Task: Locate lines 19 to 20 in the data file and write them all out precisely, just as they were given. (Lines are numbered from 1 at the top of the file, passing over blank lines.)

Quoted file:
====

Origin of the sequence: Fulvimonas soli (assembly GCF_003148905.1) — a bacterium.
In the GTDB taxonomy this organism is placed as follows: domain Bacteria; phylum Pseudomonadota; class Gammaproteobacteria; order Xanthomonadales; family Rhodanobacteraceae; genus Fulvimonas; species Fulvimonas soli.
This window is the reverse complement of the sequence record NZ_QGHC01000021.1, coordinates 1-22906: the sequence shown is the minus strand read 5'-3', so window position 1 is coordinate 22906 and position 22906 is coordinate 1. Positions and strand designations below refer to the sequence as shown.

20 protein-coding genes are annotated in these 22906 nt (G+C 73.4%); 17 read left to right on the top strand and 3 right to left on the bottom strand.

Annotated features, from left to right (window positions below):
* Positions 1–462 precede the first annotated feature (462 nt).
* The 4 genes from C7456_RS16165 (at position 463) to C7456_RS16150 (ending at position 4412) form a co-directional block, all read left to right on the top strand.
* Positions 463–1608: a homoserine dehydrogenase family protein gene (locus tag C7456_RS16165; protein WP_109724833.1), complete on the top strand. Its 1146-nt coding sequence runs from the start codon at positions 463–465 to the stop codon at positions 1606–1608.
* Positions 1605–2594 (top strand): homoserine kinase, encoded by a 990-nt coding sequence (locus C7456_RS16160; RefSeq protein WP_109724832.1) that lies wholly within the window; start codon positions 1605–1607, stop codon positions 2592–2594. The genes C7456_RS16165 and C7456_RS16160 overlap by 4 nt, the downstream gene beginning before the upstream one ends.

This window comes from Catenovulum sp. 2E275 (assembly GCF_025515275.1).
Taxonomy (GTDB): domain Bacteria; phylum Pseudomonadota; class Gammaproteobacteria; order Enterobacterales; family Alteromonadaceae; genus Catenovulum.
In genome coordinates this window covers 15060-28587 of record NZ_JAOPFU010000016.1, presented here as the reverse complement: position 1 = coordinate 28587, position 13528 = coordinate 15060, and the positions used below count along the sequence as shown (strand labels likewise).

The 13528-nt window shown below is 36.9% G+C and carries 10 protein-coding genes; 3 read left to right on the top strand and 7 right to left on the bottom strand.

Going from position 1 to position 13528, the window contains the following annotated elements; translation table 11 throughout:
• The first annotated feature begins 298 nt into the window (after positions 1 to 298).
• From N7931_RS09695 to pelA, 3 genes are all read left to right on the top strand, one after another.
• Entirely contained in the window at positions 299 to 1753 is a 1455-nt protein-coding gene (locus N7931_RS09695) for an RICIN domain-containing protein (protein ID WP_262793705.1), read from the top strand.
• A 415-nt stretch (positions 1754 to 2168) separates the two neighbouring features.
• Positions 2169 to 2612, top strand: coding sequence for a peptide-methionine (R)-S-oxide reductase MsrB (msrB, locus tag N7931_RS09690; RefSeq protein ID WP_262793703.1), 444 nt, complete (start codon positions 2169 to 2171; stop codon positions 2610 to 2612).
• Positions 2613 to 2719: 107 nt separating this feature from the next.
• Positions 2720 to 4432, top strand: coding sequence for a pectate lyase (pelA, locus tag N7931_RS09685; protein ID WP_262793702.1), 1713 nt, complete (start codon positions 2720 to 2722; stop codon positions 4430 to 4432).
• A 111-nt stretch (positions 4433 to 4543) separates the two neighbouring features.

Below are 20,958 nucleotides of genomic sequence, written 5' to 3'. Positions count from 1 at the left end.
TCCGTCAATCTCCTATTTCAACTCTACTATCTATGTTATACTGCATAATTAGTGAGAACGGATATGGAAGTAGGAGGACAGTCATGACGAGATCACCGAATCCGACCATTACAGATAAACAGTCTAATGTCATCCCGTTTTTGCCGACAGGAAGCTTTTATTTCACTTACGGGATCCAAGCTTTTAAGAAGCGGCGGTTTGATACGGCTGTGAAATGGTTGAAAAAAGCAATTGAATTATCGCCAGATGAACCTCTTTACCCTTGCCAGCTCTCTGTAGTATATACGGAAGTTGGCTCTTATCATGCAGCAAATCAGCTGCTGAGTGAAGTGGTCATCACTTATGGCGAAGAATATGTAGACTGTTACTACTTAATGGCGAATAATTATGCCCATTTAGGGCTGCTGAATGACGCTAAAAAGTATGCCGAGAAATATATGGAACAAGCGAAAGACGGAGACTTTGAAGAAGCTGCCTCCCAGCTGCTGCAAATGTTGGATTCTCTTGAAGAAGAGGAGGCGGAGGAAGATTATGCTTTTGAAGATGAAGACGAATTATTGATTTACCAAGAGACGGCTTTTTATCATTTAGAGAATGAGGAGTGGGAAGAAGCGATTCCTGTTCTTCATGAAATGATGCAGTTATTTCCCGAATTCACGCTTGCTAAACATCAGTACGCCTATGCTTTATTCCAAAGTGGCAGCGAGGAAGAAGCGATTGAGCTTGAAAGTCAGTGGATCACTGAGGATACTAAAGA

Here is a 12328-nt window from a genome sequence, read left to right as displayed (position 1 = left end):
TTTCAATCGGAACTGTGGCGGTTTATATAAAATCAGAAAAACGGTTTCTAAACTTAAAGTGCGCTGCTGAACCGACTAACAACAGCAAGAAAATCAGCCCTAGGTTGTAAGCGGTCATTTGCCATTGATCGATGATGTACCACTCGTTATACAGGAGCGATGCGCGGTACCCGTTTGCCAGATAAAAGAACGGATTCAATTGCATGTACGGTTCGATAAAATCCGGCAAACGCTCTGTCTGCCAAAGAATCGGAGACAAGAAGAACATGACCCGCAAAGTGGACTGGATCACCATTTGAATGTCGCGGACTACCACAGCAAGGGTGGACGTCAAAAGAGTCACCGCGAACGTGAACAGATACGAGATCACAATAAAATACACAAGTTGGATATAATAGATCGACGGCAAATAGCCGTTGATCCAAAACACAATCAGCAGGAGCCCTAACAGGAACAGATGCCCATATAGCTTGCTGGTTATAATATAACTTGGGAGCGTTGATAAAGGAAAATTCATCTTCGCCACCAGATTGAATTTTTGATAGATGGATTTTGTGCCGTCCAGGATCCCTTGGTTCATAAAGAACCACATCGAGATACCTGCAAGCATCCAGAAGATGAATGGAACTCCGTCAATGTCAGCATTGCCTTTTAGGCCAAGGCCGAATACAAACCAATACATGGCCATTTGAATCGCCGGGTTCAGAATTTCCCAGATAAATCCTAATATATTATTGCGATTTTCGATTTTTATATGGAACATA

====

• Positions 2169 to 2612, top strand: coding sequence for a peptide-methionine (R)-S-oxide reductase MsrB (msrB, locus tag N7931_RS09690; RefSeq protein ID WP_262793703.1), 444 nt, complete (start codon positions 2169 to 2171; stop codon positions 2610 to 2612).
• Positions 2613 to 2719: 107 nt separating this feature from the next.